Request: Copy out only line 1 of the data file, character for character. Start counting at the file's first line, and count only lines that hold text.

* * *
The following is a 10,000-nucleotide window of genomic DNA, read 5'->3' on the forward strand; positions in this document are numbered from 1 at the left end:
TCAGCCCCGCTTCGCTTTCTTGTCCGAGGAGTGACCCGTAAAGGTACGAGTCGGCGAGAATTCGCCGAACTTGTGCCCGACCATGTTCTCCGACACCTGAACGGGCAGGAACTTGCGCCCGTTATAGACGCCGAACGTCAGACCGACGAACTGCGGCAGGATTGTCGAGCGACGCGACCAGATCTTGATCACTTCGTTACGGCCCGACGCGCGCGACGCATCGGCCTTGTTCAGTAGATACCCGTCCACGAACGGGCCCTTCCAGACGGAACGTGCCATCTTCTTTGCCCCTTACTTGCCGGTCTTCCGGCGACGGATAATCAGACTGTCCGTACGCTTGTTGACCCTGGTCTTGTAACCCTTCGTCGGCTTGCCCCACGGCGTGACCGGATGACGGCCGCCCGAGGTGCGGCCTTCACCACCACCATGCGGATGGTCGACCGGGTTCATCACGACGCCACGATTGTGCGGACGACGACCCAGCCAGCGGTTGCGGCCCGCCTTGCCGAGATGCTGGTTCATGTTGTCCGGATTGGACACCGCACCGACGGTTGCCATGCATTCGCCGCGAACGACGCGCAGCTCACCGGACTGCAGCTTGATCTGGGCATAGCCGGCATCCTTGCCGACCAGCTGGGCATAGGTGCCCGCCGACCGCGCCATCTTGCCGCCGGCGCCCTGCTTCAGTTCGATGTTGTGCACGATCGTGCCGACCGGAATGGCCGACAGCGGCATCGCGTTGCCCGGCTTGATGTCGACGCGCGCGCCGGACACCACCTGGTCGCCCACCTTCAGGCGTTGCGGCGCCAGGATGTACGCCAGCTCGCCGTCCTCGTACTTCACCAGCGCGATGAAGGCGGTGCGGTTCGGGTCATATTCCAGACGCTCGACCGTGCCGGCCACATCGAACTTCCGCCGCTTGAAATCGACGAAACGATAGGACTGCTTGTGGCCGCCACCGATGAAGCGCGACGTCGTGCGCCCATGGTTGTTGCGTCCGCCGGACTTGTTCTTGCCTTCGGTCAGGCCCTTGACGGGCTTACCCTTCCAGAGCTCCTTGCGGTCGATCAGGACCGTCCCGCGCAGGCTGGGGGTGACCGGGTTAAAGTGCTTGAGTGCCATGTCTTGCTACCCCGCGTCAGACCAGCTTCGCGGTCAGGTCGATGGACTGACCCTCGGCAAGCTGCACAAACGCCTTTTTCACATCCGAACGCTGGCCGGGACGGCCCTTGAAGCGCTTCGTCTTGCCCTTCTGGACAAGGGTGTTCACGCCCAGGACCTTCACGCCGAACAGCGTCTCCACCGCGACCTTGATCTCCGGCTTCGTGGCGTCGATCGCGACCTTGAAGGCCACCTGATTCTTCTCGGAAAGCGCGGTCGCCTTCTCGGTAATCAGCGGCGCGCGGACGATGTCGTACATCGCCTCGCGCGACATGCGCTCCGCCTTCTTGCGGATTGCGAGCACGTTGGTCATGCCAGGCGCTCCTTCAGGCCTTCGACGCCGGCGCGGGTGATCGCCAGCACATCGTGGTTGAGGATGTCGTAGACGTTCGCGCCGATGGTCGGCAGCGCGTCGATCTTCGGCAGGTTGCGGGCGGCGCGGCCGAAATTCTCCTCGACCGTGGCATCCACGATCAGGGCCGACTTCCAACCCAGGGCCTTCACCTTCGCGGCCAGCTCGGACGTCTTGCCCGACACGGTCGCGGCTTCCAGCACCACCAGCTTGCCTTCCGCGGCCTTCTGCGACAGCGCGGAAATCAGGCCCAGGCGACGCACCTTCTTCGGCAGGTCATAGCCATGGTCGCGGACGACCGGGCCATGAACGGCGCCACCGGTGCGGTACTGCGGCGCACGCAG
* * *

The following is a 10,000-nucleotide window of genomic DNA, read 5'->3' on the forward strand; positions in this document are numbered from 1 at the left end: